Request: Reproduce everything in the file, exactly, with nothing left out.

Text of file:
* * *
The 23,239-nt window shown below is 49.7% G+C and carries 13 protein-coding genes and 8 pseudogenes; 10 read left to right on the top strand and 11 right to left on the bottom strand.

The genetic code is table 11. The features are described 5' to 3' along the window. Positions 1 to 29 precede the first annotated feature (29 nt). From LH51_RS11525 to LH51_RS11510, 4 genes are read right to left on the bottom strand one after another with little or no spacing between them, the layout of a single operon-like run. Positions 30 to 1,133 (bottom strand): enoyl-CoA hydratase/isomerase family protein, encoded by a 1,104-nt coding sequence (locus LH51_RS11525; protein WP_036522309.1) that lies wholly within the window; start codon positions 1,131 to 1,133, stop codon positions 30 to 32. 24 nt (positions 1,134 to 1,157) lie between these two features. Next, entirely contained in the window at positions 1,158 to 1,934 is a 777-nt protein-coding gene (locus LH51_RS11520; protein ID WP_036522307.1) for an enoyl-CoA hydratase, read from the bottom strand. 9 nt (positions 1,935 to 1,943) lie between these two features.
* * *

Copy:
The 23,239-nt window shown below is 49.7% G+C and carries 13 protein-coding genes and 8 pseudogenes; 10 read left to right on the top strand and 11 right to left on the bottom strand.

The genetic code is table 11. The features are described 5' to 3' along the window. Positions 1 to 29 precede the first annotated feature (29 nt). From LH51_RS11525 to LH51_RS11510, 4 genes are read right to left on the bottom strand one after another with little or no spacing between them, the layout of a single operon-like run. Positions 30 to 1,133 (bottom strand): enoyl-CoA hydratase/isomerase family protein, encoded by a 1,104-nt coding sequence (locus LH51_RS11525; protein WP_036522309.1) that lies wholly within the window; start codon positions 1,131 to 1,133, stop codon positions 30 to 32. 24 nt (positions 1,134 to 1,157) lie between these two features. Next, entirely contained in the window at positions 1,158 to 1,934 is a 777-nt protein-coding gene (locus LH51_RS11520; protein ID WP_036522307.1) for an enoyl-CoA hydratase, read from the bottom strand. 9 nt (positions 1,935 to 1,943) lie between these two features.